Did you know that polyphonic guitar existed in Africa? Well, you have probably assumed it before, and you were right. This of course shouldn’t hit you as a surprise. At least not if you knew that Africa was actually the cradle of polyphonic music (as understood by our current knowledge).
Simultaneous bass and melody lines
First of all, there’s no reason to panic. While the example seems tricky (especially when you start trying to play it), it isn’t all that hard to manage. It will take some time, patience and the right kind of practice method, but you’ll succeed. Especially if you get the TAB for it. The piece has got a shuffle feel to it; the thumb plays the bass on the lower strings, and the rest of your fingers play the melody on top. As far as fingers go, it’s your choice which one(s) you go with for the melody. It can be done with any of the remaining ones; the two finger style is pretty traditional in Africa anyway.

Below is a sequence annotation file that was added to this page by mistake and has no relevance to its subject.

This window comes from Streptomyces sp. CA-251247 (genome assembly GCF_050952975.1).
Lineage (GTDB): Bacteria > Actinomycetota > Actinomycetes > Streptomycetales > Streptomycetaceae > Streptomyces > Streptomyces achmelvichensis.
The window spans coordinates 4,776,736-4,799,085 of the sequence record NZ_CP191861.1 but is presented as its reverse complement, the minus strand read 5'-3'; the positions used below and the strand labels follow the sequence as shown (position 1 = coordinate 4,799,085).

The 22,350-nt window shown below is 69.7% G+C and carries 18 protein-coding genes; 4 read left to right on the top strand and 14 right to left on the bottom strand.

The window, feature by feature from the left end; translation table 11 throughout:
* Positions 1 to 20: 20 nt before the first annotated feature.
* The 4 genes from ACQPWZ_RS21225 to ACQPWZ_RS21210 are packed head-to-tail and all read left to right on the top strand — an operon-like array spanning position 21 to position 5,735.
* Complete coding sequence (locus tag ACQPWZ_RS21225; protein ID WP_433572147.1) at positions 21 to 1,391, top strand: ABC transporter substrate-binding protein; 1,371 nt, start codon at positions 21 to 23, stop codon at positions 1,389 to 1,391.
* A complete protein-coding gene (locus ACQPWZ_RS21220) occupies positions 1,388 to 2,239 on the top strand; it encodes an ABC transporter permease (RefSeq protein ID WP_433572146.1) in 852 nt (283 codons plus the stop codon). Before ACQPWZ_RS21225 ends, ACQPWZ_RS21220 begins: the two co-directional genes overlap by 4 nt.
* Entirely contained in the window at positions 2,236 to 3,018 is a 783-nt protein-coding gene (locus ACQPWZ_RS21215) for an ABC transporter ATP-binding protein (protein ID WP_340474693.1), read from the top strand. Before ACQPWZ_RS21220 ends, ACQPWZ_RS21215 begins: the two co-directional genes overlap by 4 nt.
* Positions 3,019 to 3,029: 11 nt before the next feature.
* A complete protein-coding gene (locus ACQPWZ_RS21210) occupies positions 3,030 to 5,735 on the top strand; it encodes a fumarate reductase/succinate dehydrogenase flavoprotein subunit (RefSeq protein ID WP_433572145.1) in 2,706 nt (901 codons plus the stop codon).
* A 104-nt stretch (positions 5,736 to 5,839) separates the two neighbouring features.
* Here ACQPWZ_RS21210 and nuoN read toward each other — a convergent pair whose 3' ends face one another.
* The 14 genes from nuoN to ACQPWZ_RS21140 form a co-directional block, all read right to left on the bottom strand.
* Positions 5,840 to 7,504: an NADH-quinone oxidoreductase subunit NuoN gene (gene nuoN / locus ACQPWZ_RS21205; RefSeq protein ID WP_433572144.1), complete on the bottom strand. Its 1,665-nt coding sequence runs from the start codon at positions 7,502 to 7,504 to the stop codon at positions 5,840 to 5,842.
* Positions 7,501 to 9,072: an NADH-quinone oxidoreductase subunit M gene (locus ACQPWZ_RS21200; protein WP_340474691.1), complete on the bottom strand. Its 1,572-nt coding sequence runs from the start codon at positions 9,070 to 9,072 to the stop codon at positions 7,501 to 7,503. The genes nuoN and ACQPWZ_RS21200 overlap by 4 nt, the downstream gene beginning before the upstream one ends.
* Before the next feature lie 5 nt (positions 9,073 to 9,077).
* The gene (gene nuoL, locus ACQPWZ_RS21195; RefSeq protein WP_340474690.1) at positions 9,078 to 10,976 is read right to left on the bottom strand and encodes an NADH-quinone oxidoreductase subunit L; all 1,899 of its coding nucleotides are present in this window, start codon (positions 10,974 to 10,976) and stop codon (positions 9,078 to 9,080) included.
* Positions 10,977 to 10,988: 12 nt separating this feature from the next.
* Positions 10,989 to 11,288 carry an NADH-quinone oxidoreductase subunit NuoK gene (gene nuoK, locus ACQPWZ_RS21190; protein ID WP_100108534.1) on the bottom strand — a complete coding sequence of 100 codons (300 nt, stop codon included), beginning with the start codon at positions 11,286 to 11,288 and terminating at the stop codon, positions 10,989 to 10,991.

Economy is king
If you have noticed in the video, my thumb doesn’t seem to move much. It’s gonna make things easier for you in the long run, if you zero in on a kind of economic motion. That way you’ll be able to pick the bass notes and skip strings fairly quickly.
Order of importance
Note that the bass notes are not overpowering the melody line. Putting the simpler bass figure in the spotlight would sound weird. Make sure you accentuate the melody.
No chord grips
An interesting aspect of this kind of polyphonic playing is – even though they might look like it – there are no actual chord shapes fretted for the tune. It’s just bass and melody notes, and figuring out which finger is the most comfortable to fret them. The 2nd part gets pretty easy, with only the bass line moving, so don’t give up!